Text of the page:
INTRODUCTIONDiscrimination and stereotypes affect all social aspects of our daily lives. From the interactions that are experienced on a day-to-day basis to the first observations of individuals as they walk through the chaotic streets of the world prejudice influence all decisions that are made. While these stereotypes are commonplace they are something that limits the social interactions of individuals. The limitations that stereotypes create not only affect the individuals who the stereotypes are geared towards but also the world in which they live. Every social interaction that occurs involves a stereotype of some sort. As defined by the Merriam Webster Dictionary (2001), a stereotype is “an idea many people have about a thing or a group and that may often be untrue or only partly true.” Within this definition is the fact that everyone has and holds stereotypes. People hold stereotypes either to generalize an object as being a certain shape, size, or color, or to generalize the behaviors or attitudes of a group of people. Most of these stereotypes are from experiences within the world and are created subconsciously to limit and categorize the amount of information a person retains. A prime example of stereotypes is in the field of sales. Some of the stereotypes within sales include racial, gender, and age stereotypes. The person to person transfer of unique assets that belong to the two individuals such as land or inventory for the trade of another item, be it money, other land, beads ( a reference to the trade with the Native Americans of beads for land in the Louisiana purchase) that are part of the world. An example of a sale is the exchange that occurs at the grocery store. After concluding the product selection process the shopper walks to the register where the cashier is standing. While first observation, which last less than a second in the brain says “oh well yes that is a person standing behind the counter.” The next observation already occurring within that first second is the race, sex, and age of the individual standing behind the counter before the shopper has already been stereotyped and categorized. The assumption that is drawn by the shopper, limits both the relationship and sale to a certain degree. Be it a change of shopping habits because a stereotype is bad enough to be a prejudice, which they might use to change future shopping habits. So of what importance are sales to the world? As demonstrated above they predict they predict the success and failure of businesses and of the free market. The importance of sales is clear but the effect of stereotypes on them is not. Within the success and failure of a business is the concern by companies and advertising agencies. As stated by Wolin (2003) advertisers are looking more and more to understand how products images and believability are affected by a salesperson. Wolin (2003) examined how advertisements and there portrayal of gender roles. With sales being so important to the world market and to companies, it is necessary to understand people better, which involves obtaining a better understanding of stereotypes and stereotyping. Also persuasion necessary for completing the sale is simpler and easier when the consumer is better understood by the salesperson. Past research has examined the effects of race, gender, and age on consumer attitudes. While much research has been conducted on the effects of theses stereotypes, there has not been much research on the magnitude and variance in the three stereotypes. In other words, which stereotypes is most important to people’s discussion making. (Jones, Moore, Stanaland, & Wyatt, 1998) hypothesized that “race [and gender] will influence the perception of salesperson credibility.” (Jones, 1998, p.6) Jones research suggest that both race and gender are a factor in the decision making process by the consumer about a salesperson. Jones (1998) found no congruence factor, which is to say that when the race of both the consumer and the salesperson are the same (congruent) the likelihood of a negative, stereotype driven relationship will decrease. In the industrial field gender stereotype and relations towards the salespeople were found to be that women would be accepted by the industrial field if they so choose (Swan, Rink, Kiser, & Martin, 1984). However, according to Comer and Jolson (as cited by Comer, 1998) stereotypes can be tied to a less effective selling performance for saleswoman. While examining another aspect of racial relationships, adolescence views of racial congruency, a contrasting view to Jones 1998 was found. Appiah (2001) examined the importance of racial congruence in adolescence. Appiah (2001) used advertisements, which had been altered to include cultural symbol, such as an African mask in the picture of a black person. Appiah (2001) concluded that both black and white congruence (similarity to own race) played an important role in their decision making. Age discrimination does exist in sales in the simple interactions that occur between the salesperson and consumer. Be it that one or both of the parties believe that the other is not trustworthy, reliable, intelligent etc… Mcvittie (2003) took these ideas and examined age discrimination through peoples indirect accounts of situations where age stereotypes and discrimination might arise. Found that there was age discrimination within the work place and in people day to day interactions. This interaction involving age discrimination is not only prevalent in the work place but is also a factor in the interactions that occur daily, this includes the relationship between a consumer and a salesperson. It can be concluded that since discrimination is involved, so is the underling factor in discrimination, stereotyping. Where there is discrimination there is a stereotype. It is hypothesized that the sale will be successful if there is congruence in the race of the salespersons and consumer. It is also hypothesized that the sale of the product will be successful if the age of the salesperson (picture) and the consumer(participant) are near to each other. Lastly it is hypothesized that the sale will be made if the participants are of opposite gender rather than the same gender.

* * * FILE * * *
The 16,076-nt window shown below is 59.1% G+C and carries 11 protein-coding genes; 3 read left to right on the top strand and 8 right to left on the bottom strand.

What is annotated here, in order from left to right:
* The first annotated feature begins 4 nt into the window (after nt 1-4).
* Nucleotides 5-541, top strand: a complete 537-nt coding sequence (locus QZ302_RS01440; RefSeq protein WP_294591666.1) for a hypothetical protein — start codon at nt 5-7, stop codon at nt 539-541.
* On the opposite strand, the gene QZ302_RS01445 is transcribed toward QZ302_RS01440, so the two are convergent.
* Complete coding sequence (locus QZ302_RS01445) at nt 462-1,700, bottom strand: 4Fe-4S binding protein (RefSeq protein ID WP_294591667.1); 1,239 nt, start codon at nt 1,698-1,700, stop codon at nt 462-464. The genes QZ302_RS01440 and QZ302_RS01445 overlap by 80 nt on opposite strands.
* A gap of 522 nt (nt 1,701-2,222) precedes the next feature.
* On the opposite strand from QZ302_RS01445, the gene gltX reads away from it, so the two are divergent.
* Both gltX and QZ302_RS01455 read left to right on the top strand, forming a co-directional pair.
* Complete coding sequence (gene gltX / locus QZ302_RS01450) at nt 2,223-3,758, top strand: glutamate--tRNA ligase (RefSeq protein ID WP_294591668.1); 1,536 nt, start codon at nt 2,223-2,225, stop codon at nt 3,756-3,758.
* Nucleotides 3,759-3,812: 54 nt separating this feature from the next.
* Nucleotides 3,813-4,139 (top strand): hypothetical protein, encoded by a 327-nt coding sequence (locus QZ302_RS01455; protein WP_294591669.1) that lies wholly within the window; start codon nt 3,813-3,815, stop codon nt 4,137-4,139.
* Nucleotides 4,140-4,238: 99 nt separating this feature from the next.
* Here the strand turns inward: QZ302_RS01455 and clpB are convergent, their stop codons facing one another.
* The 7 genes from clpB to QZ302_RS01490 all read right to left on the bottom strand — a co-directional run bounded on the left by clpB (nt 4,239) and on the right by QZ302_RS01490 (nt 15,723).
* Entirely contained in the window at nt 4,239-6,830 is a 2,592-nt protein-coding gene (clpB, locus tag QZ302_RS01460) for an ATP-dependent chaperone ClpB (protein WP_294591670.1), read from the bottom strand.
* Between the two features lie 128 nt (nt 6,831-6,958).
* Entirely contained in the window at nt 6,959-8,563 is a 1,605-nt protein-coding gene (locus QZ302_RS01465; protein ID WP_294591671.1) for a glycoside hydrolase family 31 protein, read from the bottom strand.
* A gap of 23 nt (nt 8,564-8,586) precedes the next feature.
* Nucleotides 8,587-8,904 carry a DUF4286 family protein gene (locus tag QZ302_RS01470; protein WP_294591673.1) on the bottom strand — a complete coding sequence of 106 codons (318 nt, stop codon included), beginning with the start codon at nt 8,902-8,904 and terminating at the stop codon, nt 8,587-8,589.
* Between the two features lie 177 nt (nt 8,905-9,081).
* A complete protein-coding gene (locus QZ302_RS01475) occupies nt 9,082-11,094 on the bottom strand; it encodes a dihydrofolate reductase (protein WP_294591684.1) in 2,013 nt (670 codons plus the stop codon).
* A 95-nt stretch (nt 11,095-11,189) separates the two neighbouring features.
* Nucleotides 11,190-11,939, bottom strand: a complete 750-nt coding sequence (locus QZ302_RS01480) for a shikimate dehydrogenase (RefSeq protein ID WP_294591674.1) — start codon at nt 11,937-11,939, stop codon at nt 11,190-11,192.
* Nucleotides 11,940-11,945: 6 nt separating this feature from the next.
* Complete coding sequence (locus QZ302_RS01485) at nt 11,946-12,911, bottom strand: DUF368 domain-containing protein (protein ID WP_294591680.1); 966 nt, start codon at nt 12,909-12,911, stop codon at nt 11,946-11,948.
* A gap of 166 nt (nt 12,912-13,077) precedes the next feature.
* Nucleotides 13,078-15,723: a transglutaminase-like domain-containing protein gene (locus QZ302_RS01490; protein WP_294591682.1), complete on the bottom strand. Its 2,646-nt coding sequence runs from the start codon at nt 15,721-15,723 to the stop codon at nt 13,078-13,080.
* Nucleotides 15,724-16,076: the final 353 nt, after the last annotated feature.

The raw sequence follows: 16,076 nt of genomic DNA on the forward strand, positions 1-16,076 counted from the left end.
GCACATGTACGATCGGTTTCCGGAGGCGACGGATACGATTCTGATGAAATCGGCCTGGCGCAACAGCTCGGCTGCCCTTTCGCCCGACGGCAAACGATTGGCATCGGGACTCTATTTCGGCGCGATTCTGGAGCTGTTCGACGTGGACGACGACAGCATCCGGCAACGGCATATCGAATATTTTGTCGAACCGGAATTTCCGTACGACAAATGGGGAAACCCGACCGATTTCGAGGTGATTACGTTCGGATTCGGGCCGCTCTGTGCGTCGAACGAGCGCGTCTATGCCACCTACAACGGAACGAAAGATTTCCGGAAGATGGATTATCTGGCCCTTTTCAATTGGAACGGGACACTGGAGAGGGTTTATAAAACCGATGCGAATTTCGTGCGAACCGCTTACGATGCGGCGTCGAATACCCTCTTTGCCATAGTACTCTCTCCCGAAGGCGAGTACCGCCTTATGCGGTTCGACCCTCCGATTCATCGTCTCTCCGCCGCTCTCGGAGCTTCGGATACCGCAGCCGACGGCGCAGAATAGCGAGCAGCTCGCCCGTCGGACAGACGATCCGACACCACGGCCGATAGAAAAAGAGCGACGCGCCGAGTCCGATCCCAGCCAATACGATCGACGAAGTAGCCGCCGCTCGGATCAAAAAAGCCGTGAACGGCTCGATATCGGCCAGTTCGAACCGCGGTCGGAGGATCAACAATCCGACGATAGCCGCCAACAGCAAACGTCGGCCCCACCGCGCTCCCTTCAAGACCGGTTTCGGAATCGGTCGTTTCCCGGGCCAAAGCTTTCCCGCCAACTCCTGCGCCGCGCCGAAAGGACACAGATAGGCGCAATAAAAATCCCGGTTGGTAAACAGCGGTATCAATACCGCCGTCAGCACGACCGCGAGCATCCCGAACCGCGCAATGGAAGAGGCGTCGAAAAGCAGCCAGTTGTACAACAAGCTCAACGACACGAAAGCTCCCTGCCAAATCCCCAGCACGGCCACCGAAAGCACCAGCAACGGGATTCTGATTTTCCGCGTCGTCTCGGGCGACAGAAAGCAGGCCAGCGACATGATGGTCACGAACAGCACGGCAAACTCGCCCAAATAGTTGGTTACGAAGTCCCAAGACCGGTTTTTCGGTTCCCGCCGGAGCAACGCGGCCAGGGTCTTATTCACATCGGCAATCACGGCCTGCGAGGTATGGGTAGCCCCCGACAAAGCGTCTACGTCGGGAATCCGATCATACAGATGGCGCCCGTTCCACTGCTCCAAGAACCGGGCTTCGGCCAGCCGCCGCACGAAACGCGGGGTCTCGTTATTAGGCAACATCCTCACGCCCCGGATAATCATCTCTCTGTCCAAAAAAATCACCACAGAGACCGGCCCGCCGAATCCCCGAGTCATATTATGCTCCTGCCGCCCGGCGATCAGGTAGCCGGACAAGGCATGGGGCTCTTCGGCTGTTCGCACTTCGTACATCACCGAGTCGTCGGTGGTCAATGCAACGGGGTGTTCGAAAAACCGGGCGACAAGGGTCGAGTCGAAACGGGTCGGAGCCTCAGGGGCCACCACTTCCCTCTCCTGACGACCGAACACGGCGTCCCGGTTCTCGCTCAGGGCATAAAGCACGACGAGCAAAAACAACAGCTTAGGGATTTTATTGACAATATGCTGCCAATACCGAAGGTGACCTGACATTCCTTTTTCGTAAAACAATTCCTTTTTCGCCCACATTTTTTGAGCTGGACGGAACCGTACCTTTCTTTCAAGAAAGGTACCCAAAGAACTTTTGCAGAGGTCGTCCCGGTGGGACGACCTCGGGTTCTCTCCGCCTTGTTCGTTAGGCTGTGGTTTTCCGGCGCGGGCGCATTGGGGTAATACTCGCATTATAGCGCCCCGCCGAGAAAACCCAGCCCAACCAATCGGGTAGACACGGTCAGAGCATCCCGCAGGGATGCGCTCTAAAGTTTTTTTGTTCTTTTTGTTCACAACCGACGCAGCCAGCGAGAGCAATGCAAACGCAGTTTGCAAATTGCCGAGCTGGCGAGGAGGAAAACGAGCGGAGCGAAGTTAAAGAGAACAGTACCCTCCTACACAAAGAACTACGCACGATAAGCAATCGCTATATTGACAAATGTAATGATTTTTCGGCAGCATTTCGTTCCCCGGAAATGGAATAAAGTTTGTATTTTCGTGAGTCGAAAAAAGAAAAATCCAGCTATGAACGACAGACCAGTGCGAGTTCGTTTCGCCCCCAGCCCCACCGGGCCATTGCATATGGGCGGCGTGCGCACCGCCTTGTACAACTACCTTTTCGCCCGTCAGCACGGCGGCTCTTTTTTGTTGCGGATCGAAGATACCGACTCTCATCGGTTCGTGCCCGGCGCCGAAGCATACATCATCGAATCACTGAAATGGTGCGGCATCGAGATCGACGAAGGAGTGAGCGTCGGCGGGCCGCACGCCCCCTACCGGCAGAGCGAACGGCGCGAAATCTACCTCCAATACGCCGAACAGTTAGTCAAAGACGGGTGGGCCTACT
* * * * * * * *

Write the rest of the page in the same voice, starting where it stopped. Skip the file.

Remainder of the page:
There will be 80 participants in the study both male and female. The age of the participant will range from 18 and older. The participants will come from multiple ethnic groups. The participants will be recruited at Loyola University. To recruit professors emails will be sent out requesting their participation the recruitment strategy will be emailing professors at the university requesting that they participate in the study. Yet another technique will be confronting organizations about actively participating in the study. Finally, with the permission of the professors we will solicit the students help in the research during class time in various classes. The participant pool will be diverse in age, gender, as well as ethnicity and sexual orientation. For the most part the participants will be participating for course credit through the psychology department. The rest of the participants are participating solely on a voluntary basis. MaterialsThe materials include two surveys that were created by the researchers. The surveys that are being used involves questions pertaining to race, gender, and age issues and are labeled Survey A and Survey B. The questions are set up for the most part in a situational sequence, a story of a situation, with a picture of an individual followed by a question or set of questions. The seven point Likert scale is used as the measure if the would definitely, probably or definitely not agree with the scenario. The survey includes 41 questions that pertain to race, gender, and age related situations. The dependent variable that is being measured is the success of the sale based on the score on the survey for each question. The independent variables that the survey has manipulated are the factors of race, gender, and age. Some of the traits that the survey is measuring are the likelihood of the participant to feel comfortable enough as well as persuaded by a sale by a pictured individual. The format for the survey is a 41-question scenario survey. There are numerous scenarios that have a picture tied to them. Following the photo and the scenario is a set of questions pertaining to the scenario. Design and ProcedureThe project is designed as follows with the independent variable being the survey questions. The dependent variable that will be measured is the responses to the questionnaire. For the untainted sampling the participants will be randomly handed one of the two surveys. Two surveys are being administered so that some of the confounds that could exist will be removed. The counterbalancing measure that is taken is that in the two surveys there will be varying pictures. Other controls include the use of closed ended questioning, and the use of pictures where the individuals have the same attire, a suit and coat. This limits the confound of the attire of the individual pictured affecting the answer to the question. The procedure for the application of the survey is to first to have the participants come to an area where they can quietly take the survey, there can be more than one person taking the survey at one time. To begin with, the participant is handed an informed consent form saying that they are agreeing to take the survey and that if they experience any distress where to go.The survey then will be distributed to the participant. The surveys at the point of distribution should be mixed up with survey A and survey B being randomly put into a pile. The distribution of the survey will be done at random, in other words the participant will be handed either survey A or B at random. Upon the completion of the survey by the participant, the researcher collects the survey, thanks the participant for participating, and debriefs them explaining the purpose of the survey.